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  • This post really spoke to me, Kay. I “inherited” most of my grandmother’s kitchen utensils, pans, etc. several years ago when she passed away, and I was getting ready to move into my first apartment in college. Although I have replaced some of the mismatched pots and lids and the super-decrepit carrot peeler, I just can’t bring myself to replace her dishes, although they are really unattractive. There’s something so comforting about using her stuff, and as a lady who lived through the Depression, I think she’d appreciate my continuing to use them even though I could now afford to pick my own.

  • Mm, yes, I have my grandmother’s Revere Ware soup pot, and it is a mighty cauldron. It must be 50 or 60 years old! Uh, grandma also filled many drawers in her house with used kleenexes toward the end of her life, but I only ended up with the pot!

  • you met the “Super chicken” and didn’t tell me?

  • About a year ago, my husband and I moved into the house owned by my grandparents–my grandfather had died about six months earlier and we planned to buy the house when it came out of probate. Naturally, it came “fully equipped” with all of their things. All of them. I found a box of pay stubs dating back to the late 1930s during the cleaning of one particular closet…. Although, my grandmother was a knitter, so my sister and I have been fighting over needles.
    Cleaning has been much more difficult than I ever could have imagined. Lots of things just need to go–I will never need as much cut glass as my grandmother collected. Ever. But there are so many things that I just remember from…well…forever. And I can’t let them all go. It’s thrilling to think that my children will grow up in a place where I have so many happy childhood memories.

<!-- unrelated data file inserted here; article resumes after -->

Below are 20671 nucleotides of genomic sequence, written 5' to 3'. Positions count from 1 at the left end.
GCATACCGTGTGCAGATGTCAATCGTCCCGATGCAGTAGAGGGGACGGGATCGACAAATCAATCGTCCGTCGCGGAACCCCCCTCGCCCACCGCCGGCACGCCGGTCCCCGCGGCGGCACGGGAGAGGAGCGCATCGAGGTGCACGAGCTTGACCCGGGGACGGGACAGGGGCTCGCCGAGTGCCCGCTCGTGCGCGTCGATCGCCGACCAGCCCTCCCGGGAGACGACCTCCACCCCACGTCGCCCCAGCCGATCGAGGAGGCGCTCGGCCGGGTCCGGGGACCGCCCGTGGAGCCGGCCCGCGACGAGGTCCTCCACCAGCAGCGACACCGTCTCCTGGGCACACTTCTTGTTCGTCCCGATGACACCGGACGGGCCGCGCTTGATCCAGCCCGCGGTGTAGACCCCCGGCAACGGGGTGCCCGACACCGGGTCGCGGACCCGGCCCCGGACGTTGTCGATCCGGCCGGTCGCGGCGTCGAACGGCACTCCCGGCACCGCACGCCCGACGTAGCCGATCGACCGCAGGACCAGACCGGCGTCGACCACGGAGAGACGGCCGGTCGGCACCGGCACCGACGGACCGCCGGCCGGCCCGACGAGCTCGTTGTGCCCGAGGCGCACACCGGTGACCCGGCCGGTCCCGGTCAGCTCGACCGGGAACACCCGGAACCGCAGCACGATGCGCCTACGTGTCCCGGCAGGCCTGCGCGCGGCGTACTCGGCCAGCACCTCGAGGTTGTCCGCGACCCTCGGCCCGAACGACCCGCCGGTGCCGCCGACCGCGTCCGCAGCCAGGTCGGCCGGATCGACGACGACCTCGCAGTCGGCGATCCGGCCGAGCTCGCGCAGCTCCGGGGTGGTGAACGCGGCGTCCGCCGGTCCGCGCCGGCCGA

We just celebrated our first big family get-together in the house since my grandfather’s death this past weekend. Apparently, we’ve managed a good balance as the house was clean, but held enough familiarity to make everyone feel as though it was still “home.”
    Good luck with the picture-loader thingie. I hate it when those things run off.

  • I too am still using many of my Grandmothers things, what you wrote today brought back memories of moving her house and wondering how she lived “that way” this was 1967, she NEVER even had a phone!I still use her pots to this day along with newer ones. My Mother didn’t excatly like her and tossed everything she could, all quilts, knitting etc. What I’d give today to have it back! Welcome Home!

  • My grandpa died 9 years ago, but if you call from grandma’s house, his name shows up on caller ID. Grandma doesn’t live there anymore, either, but until the house is sold later this year, that will happen.

  • Strange how discomfiting living in the setting of another person’s life is, isn’t it?
    Welcome home!